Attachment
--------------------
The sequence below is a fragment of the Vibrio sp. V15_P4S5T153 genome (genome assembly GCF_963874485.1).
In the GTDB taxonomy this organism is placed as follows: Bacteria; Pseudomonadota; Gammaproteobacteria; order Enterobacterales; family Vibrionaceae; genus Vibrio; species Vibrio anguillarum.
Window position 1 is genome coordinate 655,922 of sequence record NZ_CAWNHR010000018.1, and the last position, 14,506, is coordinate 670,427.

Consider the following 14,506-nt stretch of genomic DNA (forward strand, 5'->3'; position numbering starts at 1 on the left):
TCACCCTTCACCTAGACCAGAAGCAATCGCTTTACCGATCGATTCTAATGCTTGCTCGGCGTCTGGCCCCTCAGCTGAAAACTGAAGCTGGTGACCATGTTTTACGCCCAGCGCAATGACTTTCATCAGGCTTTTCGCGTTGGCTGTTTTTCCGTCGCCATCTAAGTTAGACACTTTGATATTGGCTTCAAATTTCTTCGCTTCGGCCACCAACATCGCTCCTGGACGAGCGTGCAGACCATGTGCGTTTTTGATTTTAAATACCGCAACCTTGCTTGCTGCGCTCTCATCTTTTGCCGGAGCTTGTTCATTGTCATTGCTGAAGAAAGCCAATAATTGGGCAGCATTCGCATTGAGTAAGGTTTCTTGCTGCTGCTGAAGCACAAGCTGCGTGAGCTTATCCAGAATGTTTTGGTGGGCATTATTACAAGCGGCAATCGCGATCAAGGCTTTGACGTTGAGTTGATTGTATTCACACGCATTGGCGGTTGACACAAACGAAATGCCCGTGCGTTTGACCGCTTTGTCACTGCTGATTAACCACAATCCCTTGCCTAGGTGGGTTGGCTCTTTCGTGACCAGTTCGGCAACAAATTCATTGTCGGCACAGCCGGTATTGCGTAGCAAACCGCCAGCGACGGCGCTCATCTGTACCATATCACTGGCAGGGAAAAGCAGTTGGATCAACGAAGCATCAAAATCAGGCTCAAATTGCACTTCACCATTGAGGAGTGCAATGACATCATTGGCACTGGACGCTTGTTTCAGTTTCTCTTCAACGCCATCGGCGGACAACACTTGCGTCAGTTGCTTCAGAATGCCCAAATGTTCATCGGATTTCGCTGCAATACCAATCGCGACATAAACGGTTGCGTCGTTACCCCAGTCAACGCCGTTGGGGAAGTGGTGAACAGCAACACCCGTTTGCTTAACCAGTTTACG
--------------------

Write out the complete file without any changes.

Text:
The sequence below is a fragment of the Vibrio sp. V15_P4S5T153 genome (genome assembly GCF_963874485.1).
In the GTDB taxonomy this organism is placed as follows: Bacteria; Pseudomonadota; Gammaproteobacteria; order Enterobacterales; family Vibrionaceae; genus Vibrio; species Vibrio anguillarum.
Window position 1 is genome coordinate 655,922 of sequence record NZ_CAWNHR010000018.1, and the last position, 14,506, is coordinate 670,427.

Consider the following 14,506-nt stretch of genomic DNA (forward strand, 5'->3'; position numbering starts at 1 on the left):
TCACCCTTCACCTAGACCAGAAGCAATCGCTTTACCGATCGATTCTAATGCTTGCTCGGCGTCTGGCCCCTCAGCTGAAAACTGAAGCTGGTGACCATGTTTTACGCCCAGCGCAATGACTTTCATCAGGCTTTTCGCGTTGGCTGTTTTTCCGTCGCCATCTAAGTTAGACACTTTGATATTGGCTTCAAATTTCTTCGCTTCGGCCACCAACATCGCTCCTGGACGAGCGTGCAGACCATGTGCGTTTTTGATTTTAAATACCGCAACCTTGCTTGCTGCGCTCTCATCTTTTGCCGGAGCTTGTTCATTGTCATTGCTGAAGAAAGCCAATAATTGGGCAGCATTCGCATTGAGTAAGGTTTCTTGCTGCTGCTGAAGCACAAGCTGCGTGAGCTTATCCAGAATGTTTTGGTGGGCATTATTACAAGCGGCAATCGCGATCAAGGCTTTGACGTTGAGTTGATTGTATTCACACGCATTGGCGGTTGACACAAACGAAATGCCCGTGCGTTTGACCGCTTTGTCACTGCTGATTAACCACAATCCCTTGCCTAGGTGGGTTGGCTCTTTCGTGACCAGTTCGGCAACAAATTCATTGTCGGCACAGCCGGTATTGCGTAGCAAACCGCCAGCGACGGCGCTCATCTGTACCATATCACTGGCAGGGAAAAGCAGTTGGATCAACGAAGCATCAAAATCAGGCTCAAATTGCACTTCACCATTGAGGAGTGCAATGACATCATTGGCACTGGACGCTTGTTTCAGTTTCTCTTCAACGCCATCGGCGGACAACACTTGCGTCAGTTGCTTCAGAATGCCCAAATGTTCATCGGATTTCGCTGCAATACCAATCGCGACATAAACGGTTGCGTCGTTACCCCAGTCAACGCCGTTGGGGAAGTGGTGAACAGCAACACCCGTTTGCTTAACCAGTTTACG